But Be Careful: First, this metric looks at team passing stats rather than just individual QB production -- and this production is based only on 2022 numbers. So, for example, we see that Tampa Bay ranked in the top 10 in fantasy passing last season. However, Tom Brady has now retired, which likely means a significant drop-off in 2023, which undoubtedly affects Mike Evans and Chris Godwin.

Note also that this production is passing only. I do that because WRs are only impacted by a QB's passing stats -- not his rushing stats. That explains why J. Hurts, a top 3 fantasy QB in almost every format in 2022, represents a Philly team whose overall passing offense comes in at only 11th (which is still respectable).



QB Fantasy Points Per Pass Attempt

WR Analysis

Why This May Be Helpful: Our first passing chart was based on production and not coincidentally volume. This one is more based on efficiency. That is QUALITY over QUANTITY. So, for example, we see that the 49ers with their highly effective and QB-friendly offense ranked 2nd on our list here, even though their balanced approach to offense assured that they were not among the league leaders in passing volume. Meanwhile, note how amazing it is that the Chiefs rank #1 on both charts -- that just goes to show how special the Andy Reid-Patrick Mahomes passing offense is in Kansas City. The same came be said of Buffalo, where Josh Allen's Bills ranked #3 on both charts, and to a lesser extent Miami. If is worth wondering where Miami's pass offense would rank in terms of overall production and on a per pass attempt basis if Tua could stay upright all season.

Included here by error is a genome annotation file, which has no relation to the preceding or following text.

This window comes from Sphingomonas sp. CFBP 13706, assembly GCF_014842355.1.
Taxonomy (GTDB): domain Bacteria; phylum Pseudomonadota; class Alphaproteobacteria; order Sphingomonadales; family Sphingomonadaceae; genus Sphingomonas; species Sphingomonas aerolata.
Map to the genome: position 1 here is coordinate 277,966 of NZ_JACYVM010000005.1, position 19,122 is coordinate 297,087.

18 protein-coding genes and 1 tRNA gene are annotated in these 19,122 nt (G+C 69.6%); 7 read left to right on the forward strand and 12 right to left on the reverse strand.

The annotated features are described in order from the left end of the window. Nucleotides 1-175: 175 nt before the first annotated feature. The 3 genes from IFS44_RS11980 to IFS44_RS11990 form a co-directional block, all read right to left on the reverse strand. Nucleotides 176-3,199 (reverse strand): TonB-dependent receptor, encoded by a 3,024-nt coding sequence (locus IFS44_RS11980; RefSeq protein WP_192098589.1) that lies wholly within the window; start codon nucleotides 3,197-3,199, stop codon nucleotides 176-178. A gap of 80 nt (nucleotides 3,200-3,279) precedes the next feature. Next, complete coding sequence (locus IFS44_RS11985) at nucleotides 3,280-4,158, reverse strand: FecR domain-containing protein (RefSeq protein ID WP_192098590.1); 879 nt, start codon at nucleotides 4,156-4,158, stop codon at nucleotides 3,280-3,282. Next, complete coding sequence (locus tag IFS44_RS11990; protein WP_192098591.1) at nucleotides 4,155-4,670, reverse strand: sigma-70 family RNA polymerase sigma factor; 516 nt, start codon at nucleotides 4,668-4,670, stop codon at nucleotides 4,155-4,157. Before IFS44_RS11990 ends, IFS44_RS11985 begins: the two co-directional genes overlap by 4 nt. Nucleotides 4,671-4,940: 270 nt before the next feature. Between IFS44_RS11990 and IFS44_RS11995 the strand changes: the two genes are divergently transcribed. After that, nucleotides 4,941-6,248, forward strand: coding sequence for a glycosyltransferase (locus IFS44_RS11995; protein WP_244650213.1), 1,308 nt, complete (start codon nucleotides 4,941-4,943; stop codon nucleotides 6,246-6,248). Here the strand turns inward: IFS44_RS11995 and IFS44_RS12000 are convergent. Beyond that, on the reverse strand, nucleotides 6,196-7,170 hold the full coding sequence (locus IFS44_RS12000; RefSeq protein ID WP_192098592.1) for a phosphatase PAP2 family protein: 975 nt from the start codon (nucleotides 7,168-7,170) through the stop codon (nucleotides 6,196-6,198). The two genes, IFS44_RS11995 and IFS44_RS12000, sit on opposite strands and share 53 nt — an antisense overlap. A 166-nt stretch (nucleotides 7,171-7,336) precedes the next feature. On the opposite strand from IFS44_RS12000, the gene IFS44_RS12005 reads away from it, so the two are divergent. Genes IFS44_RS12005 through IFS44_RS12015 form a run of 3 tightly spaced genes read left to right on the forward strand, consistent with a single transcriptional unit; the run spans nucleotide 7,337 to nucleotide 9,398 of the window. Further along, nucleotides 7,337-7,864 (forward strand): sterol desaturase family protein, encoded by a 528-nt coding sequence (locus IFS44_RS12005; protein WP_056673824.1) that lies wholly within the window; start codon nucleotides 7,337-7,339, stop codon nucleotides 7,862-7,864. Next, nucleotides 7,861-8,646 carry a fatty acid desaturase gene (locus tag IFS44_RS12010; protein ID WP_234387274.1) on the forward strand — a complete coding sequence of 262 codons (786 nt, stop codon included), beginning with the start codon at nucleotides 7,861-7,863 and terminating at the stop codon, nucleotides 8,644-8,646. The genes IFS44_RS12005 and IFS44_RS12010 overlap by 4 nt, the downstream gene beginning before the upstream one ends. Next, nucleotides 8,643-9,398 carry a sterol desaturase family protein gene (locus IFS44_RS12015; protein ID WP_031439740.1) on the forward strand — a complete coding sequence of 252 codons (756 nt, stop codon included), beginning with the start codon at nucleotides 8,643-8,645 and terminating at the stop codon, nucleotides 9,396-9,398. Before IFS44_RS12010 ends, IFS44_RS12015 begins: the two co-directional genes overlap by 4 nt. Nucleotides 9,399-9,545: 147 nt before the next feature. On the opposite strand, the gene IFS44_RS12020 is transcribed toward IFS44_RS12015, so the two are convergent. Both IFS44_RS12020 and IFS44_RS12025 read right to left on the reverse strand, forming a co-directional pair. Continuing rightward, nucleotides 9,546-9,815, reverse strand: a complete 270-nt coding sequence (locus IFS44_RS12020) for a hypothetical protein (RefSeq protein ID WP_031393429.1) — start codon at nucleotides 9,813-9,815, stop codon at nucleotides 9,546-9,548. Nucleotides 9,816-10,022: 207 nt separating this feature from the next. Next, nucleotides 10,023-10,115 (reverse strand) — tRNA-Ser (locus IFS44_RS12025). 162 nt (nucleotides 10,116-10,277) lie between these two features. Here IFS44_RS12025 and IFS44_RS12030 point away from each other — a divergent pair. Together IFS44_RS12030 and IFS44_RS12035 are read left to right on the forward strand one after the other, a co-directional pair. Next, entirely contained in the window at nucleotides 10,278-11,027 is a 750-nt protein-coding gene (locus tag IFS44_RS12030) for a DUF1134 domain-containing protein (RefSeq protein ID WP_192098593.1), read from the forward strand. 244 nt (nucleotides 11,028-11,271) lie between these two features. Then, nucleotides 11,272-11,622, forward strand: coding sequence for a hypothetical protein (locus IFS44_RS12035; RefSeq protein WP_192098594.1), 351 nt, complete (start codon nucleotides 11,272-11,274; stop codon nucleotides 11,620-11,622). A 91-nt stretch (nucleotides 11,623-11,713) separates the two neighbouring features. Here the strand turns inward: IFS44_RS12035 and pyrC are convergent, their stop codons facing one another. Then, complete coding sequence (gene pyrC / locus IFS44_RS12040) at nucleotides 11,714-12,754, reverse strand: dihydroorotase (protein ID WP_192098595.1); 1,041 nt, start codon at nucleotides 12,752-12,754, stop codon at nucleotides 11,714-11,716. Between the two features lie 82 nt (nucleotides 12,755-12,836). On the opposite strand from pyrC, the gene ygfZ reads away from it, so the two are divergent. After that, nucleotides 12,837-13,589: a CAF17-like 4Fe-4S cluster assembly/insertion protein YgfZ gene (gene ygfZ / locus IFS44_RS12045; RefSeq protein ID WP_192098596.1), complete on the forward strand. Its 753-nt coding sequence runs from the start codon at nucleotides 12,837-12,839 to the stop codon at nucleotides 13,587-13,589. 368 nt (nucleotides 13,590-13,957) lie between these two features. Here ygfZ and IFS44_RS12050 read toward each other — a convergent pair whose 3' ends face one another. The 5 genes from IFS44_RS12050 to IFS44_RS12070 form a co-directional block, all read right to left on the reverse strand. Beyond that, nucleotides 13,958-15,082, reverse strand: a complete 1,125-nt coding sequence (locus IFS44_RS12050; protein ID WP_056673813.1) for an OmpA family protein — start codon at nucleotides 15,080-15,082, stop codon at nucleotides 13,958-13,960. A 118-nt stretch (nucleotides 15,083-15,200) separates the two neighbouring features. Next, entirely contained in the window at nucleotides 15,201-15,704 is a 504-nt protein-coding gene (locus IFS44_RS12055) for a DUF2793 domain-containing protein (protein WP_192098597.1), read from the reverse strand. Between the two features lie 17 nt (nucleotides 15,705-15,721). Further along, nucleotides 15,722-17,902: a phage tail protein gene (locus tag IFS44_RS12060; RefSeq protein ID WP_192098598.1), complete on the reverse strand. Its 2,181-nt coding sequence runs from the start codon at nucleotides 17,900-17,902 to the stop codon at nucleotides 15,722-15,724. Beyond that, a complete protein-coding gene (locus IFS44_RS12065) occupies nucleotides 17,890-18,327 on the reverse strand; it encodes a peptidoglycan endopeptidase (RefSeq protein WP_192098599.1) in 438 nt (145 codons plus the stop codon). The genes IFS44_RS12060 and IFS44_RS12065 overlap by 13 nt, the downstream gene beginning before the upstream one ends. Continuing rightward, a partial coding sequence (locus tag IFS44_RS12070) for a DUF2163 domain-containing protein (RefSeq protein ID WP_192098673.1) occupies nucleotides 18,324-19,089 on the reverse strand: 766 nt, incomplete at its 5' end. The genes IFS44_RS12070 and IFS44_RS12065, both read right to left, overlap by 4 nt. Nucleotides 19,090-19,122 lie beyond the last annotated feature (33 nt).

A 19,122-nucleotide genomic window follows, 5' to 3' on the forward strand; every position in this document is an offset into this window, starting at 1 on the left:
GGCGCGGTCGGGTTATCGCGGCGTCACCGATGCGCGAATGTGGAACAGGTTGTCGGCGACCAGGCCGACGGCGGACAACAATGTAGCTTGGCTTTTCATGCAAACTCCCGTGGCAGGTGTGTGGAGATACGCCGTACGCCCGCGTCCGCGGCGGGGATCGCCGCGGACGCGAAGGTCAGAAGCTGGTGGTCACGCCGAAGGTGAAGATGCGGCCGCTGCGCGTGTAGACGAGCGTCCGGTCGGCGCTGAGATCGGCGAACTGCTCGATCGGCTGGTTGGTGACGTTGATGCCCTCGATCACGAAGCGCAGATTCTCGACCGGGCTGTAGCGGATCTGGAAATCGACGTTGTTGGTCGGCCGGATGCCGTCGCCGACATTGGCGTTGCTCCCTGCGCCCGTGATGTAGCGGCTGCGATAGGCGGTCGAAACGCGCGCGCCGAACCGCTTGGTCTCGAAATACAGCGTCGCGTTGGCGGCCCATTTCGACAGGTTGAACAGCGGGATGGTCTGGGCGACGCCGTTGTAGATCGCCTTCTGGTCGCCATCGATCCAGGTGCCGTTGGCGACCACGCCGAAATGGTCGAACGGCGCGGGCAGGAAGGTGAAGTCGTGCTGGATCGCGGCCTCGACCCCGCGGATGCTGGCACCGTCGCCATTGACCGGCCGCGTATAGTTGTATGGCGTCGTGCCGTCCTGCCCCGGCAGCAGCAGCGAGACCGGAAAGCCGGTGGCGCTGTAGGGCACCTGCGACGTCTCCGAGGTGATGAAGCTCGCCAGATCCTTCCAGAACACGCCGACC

But Be Careful:Much like the Points Per Target matrix, which is an effective measurement for determining quality, there are drawbacks. Given that the passing metric is season-long and team-wide, I don't think that sample size is as much of an issue as it is when we look at WR production on a per target basis. Still, volume MUST be taken into consideration. In fantasy you will not win based on style points or who-did-what on a per play basis. You win based on production. So it makes little sense to use this chart outside of the the context of the first chart as well. In fact, that is exactly how I would use it in helping to identify the receivers who are in the best position to succeed thanks to their quality at QB.

Also, simply because a team has an elite QB with a highly productive passing game, that does not mean that every receiver on the team is a serious fantasy option. The obvious example of this is Kansas City. A very strong argument could be made that Patrick Mahomes is the best QB in the league. The charts here confirm this. However, the target share is such that the offense flows through Travis Kelce with the various receivers receiving small-time shares. Hence I could not rank any KC wide receiver as a WR1 or even WR2 in fantasy.

Finally, the QB-WR Index

Stefon Diggs 1. Stefon Diggs